If you’re replacing shower heads or faucets, look for low flow. Toilets even come with different flush options now, so you’re conserving water usage. This is always good for the environment, but also good for your bills if you live in an area where you pay for water usage.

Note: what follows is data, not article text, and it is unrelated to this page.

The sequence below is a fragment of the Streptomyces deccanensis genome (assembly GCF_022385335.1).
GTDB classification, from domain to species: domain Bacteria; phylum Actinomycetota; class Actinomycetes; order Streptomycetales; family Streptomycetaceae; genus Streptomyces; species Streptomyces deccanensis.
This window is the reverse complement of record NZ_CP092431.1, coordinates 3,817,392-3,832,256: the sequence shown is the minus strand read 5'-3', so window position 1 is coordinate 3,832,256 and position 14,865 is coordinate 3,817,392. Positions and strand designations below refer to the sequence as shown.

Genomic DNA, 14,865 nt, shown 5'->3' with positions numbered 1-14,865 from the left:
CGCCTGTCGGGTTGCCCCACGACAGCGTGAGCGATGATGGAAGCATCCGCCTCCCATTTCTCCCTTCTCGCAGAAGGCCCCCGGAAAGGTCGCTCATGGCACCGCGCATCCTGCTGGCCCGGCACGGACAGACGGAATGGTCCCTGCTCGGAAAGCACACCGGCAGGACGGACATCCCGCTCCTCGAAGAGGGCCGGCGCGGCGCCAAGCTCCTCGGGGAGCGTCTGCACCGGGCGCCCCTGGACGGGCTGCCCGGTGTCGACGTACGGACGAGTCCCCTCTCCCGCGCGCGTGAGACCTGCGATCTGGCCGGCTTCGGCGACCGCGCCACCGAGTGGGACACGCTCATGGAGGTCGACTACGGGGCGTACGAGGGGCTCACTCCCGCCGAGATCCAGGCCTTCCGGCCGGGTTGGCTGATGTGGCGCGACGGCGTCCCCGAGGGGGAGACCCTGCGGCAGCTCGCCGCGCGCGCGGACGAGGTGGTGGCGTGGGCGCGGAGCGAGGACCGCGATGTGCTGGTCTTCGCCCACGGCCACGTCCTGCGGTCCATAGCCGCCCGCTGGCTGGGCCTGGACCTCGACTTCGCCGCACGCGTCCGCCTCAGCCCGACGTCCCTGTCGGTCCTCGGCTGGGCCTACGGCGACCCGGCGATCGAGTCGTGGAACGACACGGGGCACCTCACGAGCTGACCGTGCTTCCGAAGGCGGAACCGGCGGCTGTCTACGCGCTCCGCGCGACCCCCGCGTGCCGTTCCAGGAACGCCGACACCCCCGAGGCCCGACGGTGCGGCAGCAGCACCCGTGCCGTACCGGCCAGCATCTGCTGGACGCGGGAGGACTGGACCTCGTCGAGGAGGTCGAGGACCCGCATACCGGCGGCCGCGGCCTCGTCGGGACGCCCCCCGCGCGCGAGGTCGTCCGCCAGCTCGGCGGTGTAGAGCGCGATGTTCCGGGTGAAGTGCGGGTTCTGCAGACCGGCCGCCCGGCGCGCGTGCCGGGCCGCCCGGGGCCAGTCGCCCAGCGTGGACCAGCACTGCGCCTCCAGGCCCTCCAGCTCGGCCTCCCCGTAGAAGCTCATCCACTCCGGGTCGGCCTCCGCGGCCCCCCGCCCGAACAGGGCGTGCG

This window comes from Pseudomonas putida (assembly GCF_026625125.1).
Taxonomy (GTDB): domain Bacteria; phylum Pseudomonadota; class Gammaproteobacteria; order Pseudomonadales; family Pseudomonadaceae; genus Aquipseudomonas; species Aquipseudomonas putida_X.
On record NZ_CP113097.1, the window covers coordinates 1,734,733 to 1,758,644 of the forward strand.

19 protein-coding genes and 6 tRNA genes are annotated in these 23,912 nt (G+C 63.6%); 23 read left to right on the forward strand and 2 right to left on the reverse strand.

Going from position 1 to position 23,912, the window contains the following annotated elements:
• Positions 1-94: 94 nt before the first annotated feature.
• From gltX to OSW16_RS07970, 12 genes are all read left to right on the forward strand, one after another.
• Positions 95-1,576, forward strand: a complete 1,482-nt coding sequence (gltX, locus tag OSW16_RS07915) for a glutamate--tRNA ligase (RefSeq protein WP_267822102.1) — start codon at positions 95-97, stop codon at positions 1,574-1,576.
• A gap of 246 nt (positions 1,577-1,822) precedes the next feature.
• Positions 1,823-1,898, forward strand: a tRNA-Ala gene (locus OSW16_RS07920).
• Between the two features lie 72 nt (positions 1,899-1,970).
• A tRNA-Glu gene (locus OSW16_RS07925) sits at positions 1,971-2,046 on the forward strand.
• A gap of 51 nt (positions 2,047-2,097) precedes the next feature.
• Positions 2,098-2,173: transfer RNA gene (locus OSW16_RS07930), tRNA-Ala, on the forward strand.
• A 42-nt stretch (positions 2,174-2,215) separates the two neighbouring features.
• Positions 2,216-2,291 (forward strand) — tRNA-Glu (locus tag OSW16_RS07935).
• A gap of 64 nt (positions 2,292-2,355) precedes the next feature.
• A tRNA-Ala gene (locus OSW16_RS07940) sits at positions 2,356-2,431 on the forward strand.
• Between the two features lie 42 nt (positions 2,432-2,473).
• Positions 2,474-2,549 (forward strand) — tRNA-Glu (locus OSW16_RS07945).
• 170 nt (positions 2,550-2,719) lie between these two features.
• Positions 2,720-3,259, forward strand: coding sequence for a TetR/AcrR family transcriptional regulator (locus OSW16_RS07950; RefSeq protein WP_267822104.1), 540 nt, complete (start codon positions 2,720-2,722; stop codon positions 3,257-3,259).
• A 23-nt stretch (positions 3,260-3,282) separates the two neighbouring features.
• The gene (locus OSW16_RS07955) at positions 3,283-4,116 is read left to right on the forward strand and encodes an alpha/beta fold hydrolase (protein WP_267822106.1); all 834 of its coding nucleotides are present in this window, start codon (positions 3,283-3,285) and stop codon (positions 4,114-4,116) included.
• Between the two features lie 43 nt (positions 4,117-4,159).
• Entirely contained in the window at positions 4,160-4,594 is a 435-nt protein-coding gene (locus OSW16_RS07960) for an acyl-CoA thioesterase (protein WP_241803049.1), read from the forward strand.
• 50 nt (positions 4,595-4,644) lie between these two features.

Menu planning is a hot trend right now. Plan it, shop by the list, you can even find menu plans from bloggers all over the place. Having a plan and shopping to the plan has helped us from ‘forgetting’ about the xyz produce in the veggie drawer or the meat we didn’t use in time…so we’re wasting less food. If I shop and there’s a great deal on a specific ingredient, we adjust the menu plan when home to accomodate that change. I’ve also started enlisting the people who live in my house to help with the menu planning, because if ALL of us are home, why am I the one having to come up with these ideas? This all kicked into gear a few months into covid shutdowns and it’s worked well. There have been nights when we have a lot of leftover food or someone wasn’t hungry…and then we modify the plan to accomodate for SOAP nights (Stuff On A Plate) so as not to waste leftovers. Small amounts of leftovers are excellent for lunches the next day. Overall, the menu planning has been great for the family-it’s also kept us in a better routine of not being in a rut and going to the same recipes and meals week after week. My youngest and I have started to laminate menu plans so we can reuse them without risk of spills.